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V&A Museum – Exploring the Collections as the ‘Workshop of the World’ 4 dates from 24th January 2019
Exploring the Collections as the ‘Workshop of the World’:The Decorative Arts during the Age of Industry (a repeat of the course run in January 2018)
This course will be held weekly on Thursdays, 24th January, 31st January, 7th February and 14th February 2019
The collections at the Victoria & Albert Museum are extensive and far ranging with objects, ideas and exhibitions that feed into almost every aspect of our guiding and visiting lives. It was awarded ‘Museum of the Year’ in 2016 and it not only has a fantastic permanent collection, but it also hosts ground-breaking exhibitions and is more and more popular with visitors to London….never has there been a better time to further our knowledge of this great museum!
As a continuation on from the success of the last 4 courses exploring the collections at the V&A, this 4 week course will delve deeper and explore in detail the impact the Industrial Revolution had on the Decorative Arts in Britain. This is the era that saw Robert Adam, Thomas Chippendale, Josiah Wedgwood and Augustus Pugin to name but a few.
Beginning in 1760 with the accession of George III and culminating in the Great Exhibition in 1851, this period of history saw the development of Britain into a nation of manufacturers.
As King George III said in his first address to Parliament in 1760 ‘born and educated in this country I glory in the name of Briton’…..so too shall we!
Feed back from 2018:
Thank you both for an outstanding course which I would do all over again if I could.
Your knowledge is amazing and your enthusiasm very engaging. Each day was exciting and so full of wonderful information that I went home with my head buzzing. I will certainly recommend this extended CPD to others and hope that the Guild will run it again as soon as possible, for those who missed out.
This 4 day-long course, spread over 4 weeks will give you;
- A comprehensive overview of the development of the Decorative Arts of the 18th & 19thc, with a distinct British slant.
- A deeper understanding of the meaning of some of the artistic terminology such as Neo-Classical, Victorian Gothic, Historical Revivalism, through the exploration of the major themed galleries and with continuous reference to the objects.
- A suggested way of viewing, interpreting and explaining objects to the public.
- Key information, aide memoires and object lists.
The lead guide on this course will be BBG Anna Warrillow who was a curator in the Sculpture department of the V&A for 6 years. Alongside her will be a guest lecturer who has particular knowledge/experience in specialist areas. This will be fellow BBG and NADFAS lecturer Caroline MacDonald-Haig.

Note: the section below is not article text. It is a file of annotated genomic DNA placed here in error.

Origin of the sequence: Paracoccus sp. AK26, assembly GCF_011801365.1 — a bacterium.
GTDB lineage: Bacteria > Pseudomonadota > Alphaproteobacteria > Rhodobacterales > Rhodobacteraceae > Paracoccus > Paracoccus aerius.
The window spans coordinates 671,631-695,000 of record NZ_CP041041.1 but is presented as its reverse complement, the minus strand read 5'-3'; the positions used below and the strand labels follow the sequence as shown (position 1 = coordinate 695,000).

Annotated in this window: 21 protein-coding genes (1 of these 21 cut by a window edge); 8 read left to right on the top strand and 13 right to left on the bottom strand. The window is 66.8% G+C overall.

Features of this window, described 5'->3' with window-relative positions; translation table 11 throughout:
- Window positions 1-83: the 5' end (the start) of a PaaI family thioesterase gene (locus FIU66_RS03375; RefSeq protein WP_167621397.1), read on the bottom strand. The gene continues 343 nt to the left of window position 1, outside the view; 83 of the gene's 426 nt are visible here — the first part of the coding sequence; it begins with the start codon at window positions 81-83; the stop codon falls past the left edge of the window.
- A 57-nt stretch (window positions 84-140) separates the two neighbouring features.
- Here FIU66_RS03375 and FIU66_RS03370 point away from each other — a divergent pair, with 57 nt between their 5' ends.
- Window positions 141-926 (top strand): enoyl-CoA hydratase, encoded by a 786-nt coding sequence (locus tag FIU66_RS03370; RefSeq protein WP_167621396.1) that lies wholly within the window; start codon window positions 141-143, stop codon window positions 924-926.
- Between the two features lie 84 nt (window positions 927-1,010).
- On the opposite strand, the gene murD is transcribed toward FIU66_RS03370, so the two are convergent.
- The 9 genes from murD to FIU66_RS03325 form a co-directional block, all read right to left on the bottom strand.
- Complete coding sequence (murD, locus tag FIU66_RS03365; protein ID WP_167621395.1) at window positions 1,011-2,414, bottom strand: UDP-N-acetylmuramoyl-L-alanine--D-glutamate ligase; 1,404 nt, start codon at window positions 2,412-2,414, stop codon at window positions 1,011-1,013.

The themes/galleries we will be exploring are as follows:
- Week 1: British Galleries – 1760-1900 from Neo Classicism to Neo Gothic and early 20thC. – Explore the 18th &19th C delights of the of the British Galleries from Vasemania to Victorian Gothic!
- Week 2: Paintings at the V&A – The Paintings collections at the V&A are superb. The collections of British Oil painting dates back to 1867 when John Sheepshank gave the Museum over 200 oil paintings and 300 watercolours by contemporary artists. This gift led to others and in 1888 John Constable’s paintings, sketches and watercolours were presented to the Museum by the artist’s daughter. We will explore this extraordinary collection in great detail!!
- Week 3: Ceramics & Glass – During the 18th & 19th centuries, thanks largely to advances in technology and machinery, glass and ceramic workers produced some of the finest and most desirable objects! This is the era of cut-glass lead crystal and Josiah Wedgwood. The V&A houses the largest collection of ceramics in the world which occupies the whole of the upper floor – we’ll help you navigate your way!
- Week 4: Exploring the V&A Story – a walk through the history of the Building. – The History of the V&A is like no other Museum. From its foundation in 1852 to the Cromwell Road Entrance, for which Queen Victoria laid the foundation stone in 1899, the building is a perfect expression of Victoriana! We shall look at The Grand Entrance, The John Madjeski Garden (the original entrance on the North side), the Refreshment Rooms and the South Court as well as taking a walk through ‘Albertopolis.’: from the Albert Memorial to the brand new entrance on Exhibition Road which gives us a splendid view of the original Science & Art School building opened in 1852. Have your walking boots ready!
Format of the Day
The day will fall into 2 parts. In the morning there will be 2 lectures and in the afternoon there will be a practical session in the galleries at the V&A. The lectures will be an historic overview of the artistic development of the subject, whilst the afternoon will be guided educational sessions in the galleries.
The daily schedule would look like this:
10-12.15: Lectures at the British Guild of Tourist Guides, Borough High Street.
14.00-16.00: Gallery visit with practical sessions and guided tour (break included)
16.00: Day finishes.
The Course will run for a duration of 4 weeks on a THURSDAY. Starting on THURSDAY 24th JANUARY 2019
Reasonable changes due to gallery availability may be made during the course.
Places Available: 32 (PLEASE NOTE: If we have fewer than 27 participants the course may not go ahead and you will be advised of this nearer the date)
Cost £235 (once booked places are non-refundable)